A paradigm change is occurring, in the course of which human beings are becoming the primary international legal persons. In numerous areas of public international law, substantive rights and obligations of individuals arguably flow directly from international law. The novel legal status of humans in international law is now captured with a concept borrowed from constitutional doctrine: international rights of the person, as opposed to international law protecting persons. Combining doctrinal analysis with current practice, this book is the most comprehensive contemporary analysis of the legal status of the individual. Beyond Human Rights, previously published in German and now revised by the author in this English edition, not only deals with the individual in international humanitarian law, international criminal law and international investment law, but it also covers fields such as consular law, environmental law, protection of individuals against acts of violence and natural disasters, refugee law and labour law.
|Publisher:||Cambridge University Press|
|Series:||Cambridge Studies in International and Comparative Law Series , #126|
|Product dimensions:||5.98(w) x 9.02(h) x (d)|
About the Author
Anne Peters is Director at the Max Planck Institute for Comparative Public Law and International Law, Heidelberg, and a Professor at the Universit�t Heidelberg, Freie Universit�t Berlin, and Universit�t Basel, Switzerland. She has been a member of the European Commission for Democracy through Law (Venice Commission) in respect of Germany (2011�5) and served as the President of the European Society of International Law (2010�2). Her current research interests relate to public international law, including its history, global animal law, global governance and global constitutionalism, and the status of humans in international law.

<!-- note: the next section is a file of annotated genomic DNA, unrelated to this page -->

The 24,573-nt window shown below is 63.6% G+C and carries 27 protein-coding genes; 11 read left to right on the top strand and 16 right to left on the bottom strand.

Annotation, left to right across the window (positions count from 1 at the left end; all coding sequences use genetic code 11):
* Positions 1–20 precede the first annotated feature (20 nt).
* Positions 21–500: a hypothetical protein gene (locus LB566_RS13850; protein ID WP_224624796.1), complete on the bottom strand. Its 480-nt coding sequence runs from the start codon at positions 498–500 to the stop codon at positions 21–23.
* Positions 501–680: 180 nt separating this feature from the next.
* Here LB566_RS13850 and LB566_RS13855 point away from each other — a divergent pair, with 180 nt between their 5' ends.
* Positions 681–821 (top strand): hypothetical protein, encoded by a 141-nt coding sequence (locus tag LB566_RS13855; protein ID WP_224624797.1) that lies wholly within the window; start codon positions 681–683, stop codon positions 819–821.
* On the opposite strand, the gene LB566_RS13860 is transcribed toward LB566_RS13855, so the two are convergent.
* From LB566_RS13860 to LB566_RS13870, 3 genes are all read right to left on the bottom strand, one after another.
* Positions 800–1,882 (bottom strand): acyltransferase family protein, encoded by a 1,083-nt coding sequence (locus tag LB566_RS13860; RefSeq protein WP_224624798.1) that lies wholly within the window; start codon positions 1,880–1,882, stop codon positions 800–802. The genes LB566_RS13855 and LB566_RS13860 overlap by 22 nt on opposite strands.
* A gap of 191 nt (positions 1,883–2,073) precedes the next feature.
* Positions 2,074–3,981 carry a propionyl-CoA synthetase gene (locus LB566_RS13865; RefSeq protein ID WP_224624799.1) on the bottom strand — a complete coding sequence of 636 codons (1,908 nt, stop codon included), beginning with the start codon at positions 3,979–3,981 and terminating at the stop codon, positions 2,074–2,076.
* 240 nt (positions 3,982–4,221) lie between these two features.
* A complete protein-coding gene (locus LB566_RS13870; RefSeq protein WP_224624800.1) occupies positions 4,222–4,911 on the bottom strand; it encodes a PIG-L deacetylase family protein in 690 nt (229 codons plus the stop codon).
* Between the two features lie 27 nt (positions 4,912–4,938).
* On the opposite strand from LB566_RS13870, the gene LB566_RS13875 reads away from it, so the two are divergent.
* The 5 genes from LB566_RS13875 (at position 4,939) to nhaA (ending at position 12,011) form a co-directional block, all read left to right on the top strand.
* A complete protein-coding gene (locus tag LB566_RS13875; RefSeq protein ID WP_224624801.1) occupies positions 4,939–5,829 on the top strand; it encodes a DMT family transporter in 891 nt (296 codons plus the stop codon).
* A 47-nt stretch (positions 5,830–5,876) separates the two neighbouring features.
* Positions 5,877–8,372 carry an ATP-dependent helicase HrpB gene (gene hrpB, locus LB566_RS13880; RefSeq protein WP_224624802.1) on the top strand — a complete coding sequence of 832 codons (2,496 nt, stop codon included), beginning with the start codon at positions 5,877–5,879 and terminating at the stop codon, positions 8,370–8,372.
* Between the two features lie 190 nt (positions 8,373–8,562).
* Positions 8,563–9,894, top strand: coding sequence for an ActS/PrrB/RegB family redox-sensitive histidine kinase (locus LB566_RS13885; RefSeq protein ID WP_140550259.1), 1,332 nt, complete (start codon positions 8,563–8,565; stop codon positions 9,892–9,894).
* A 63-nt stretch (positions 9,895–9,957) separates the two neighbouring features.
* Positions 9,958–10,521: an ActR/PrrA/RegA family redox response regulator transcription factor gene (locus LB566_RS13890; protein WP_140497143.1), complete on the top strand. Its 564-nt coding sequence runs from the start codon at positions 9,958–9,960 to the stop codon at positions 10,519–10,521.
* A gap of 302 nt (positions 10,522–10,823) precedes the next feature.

Table of Contents1. Definition of the question; 2. Historical theory and practice of the international legal status of the individual; 3. The doctrine of the international legal personality of the human being; 4. International individual obligations; 5. The international responsibility of the individual; 6. Individual rights arising from international responsibility; 7. Individual rights and duties in the law of armed conflict; 8. Protection against acts of violence and forces of nature; 9. The international legal status of victims of crime; 10. Rights and duties in investment protection law; 11. Individual rights in consular law; 12. Individual rights in diplomatic protection; 13. The legal basis for the international legal personality of the individual - and the question of its independence from the State; 14. Human rights and other rights; 15. The individualized enforcement of international law; 16. Direct effect of norms establishing individual rights and duties; 17. The international individual right.